Greece will bring forward painful budget cuts to end a decade of primary deficits while grappling with a sixth year of recession, according to a 2013 budget draft aimed at satisfying international lenders.

The government unveiled a tough austerity budget after Finance Minister Yannis Stournaras met the so-called "troika" of International Monetary Fund, European Commission and European Central Bank inspectors, whose approval is vital to unlock the next slice of aid, urgently needed to avoid bankruptcy.

Greece will aim for a primary surplus before debt service of 1.1 percent of GDP next year, the first positive balance since 2002, after a 1.5 percent deficit in 2012. But the economy will continue to shrink for a sixth year by 3.8 percent.

There was no immediate comment from either EU authorities or the IMF on the budget, but a Greek Finance Ministry official said the troika still objected to some of the measures.

Economic output will have declined by a quarter since 2008 in a vicious spiral of austerity and recession, with the most heavily indebted euro zone nation repeatedly missing targets set under its EU/IMF bailouts and at risk of being forced out of the single currency area.

Analysts said even the recession scenario set out in the budget appeared optimistic, given Greece's slow reform efforts and a weakening euro zone economy.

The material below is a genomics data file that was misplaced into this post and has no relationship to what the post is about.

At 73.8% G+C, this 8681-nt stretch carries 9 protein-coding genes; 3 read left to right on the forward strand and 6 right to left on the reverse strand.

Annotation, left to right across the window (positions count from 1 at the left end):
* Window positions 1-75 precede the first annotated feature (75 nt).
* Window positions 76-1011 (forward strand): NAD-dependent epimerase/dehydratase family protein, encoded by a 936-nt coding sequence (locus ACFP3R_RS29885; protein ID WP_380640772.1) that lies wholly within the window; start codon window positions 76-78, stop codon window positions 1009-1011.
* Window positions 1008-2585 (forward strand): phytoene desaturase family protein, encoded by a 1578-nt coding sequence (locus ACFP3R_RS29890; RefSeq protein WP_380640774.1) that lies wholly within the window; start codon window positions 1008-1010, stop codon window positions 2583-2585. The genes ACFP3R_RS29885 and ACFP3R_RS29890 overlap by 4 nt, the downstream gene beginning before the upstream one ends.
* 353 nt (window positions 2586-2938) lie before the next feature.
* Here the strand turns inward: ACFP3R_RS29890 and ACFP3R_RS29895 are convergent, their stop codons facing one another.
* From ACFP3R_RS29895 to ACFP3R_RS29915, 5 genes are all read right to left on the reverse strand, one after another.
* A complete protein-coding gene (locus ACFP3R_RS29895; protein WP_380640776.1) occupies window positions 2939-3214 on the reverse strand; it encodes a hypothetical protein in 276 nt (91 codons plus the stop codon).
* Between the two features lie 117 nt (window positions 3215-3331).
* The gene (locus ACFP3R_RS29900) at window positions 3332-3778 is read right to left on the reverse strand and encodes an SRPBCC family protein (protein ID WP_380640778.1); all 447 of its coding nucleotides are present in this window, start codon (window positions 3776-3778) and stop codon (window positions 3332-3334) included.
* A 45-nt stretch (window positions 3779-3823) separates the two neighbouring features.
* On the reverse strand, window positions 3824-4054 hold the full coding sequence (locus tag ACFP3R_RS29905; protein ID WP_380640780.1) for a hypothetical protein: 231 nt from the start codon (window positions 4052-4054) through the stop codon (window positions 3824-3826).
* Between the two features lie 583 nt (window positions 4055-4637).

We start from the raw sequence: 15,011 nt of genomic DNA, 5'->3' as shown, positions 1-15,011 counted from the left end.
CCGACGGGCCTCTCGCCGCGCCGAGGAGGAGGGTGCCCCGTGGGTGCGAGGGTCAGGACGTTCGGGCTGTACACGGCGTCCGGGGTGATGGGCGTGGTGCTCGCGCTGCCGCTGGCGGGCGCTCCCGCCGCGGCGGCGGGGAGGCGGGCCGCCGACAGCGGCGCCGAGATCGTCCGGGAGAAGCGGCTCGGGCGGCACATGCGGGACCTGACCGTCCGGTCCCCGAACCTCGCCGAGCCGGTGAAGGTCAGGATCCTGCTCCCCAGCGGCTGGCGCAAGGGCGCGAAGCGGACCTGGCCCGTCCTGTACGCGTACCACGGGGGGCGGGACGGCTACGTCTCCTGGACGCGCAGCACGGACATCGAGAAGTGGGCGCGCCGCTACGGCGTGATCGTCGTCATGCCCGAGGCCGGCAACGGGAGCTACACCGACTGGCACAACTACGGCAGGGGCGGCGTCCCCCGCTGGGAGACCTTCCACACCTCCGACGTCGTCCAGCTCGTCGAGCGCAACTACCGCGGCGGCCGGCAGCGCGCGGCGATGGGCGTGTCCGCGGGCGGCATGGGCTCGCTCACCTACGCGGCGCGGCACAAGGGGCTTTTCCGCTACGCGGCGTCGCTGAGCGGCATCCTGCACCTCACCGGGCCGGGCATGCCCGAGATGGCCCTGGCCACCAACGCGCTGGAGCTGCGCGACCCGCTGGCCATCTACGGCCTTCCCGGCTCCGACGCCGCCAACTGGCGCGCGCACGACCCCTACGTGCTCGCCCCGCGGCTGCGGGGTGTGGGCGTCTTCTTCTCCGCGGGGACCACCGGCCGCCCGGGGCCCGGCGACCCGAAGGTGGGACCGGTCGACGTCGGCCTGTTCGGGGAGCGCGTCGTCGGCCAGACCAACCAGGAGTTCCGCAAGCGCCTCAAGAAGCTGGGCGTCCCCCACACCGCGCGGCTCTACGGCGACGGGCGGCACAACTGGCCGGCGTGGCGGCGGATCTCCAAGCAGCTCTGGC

"Chances are the budget targets will be missed because of the deeper recession which the cuts will bring and the inability to meet privatization targets," said Xenofon Damalas, head of investment services at Marfin Egnatia Bank.

The general government deficit, including debt servicing costs, will come to 4.2 percent of GDP next year from 6.6 percent in 2012, while unemployment will rise to 24.7 pct.

The draft gave no target for privatization revenues. In a sign of the daunting scale of Greece's problems, public debt is projected to reach 179.3 percent of GDP next year despite a major write-down of debt owed to private investors this year.

PAINFUL CUTS

The budget will make more cuts to public sector pay, pensions and welfare benefits as part of an 11.5 billion euro ($14.8 billion) austerity package of savings spread out over the next two years.

"We must hold on tight to the helm to make the difficult turn," Stournaras said. "It's the only way for the Greek economy to return to the righteous cycle of fiscal stability and growth."

Labor unions were quick to respond, vowing new strikes this month after a crippling walkout marked by clashes last week.

"We don't have any other option. We can't just sit around doing nothing," said Nikos Kioutsoukis, general secretary of the largest private sector union GSEE.

Austerity-weary Greeks have taken to the streets in often violent protests against waves of salary and pension cuts that have driven many to the edge.

Prime Minister Antonis Samaras, who will also meet the troika chiefs later on Monday to convince them to lift their last objections, has vowed this is the last round of cuts.

Dozens of protesters waving Greek flags and shouting "out with the troika" jeered the international creditors' envoys as they entered the finance ministry on Monday.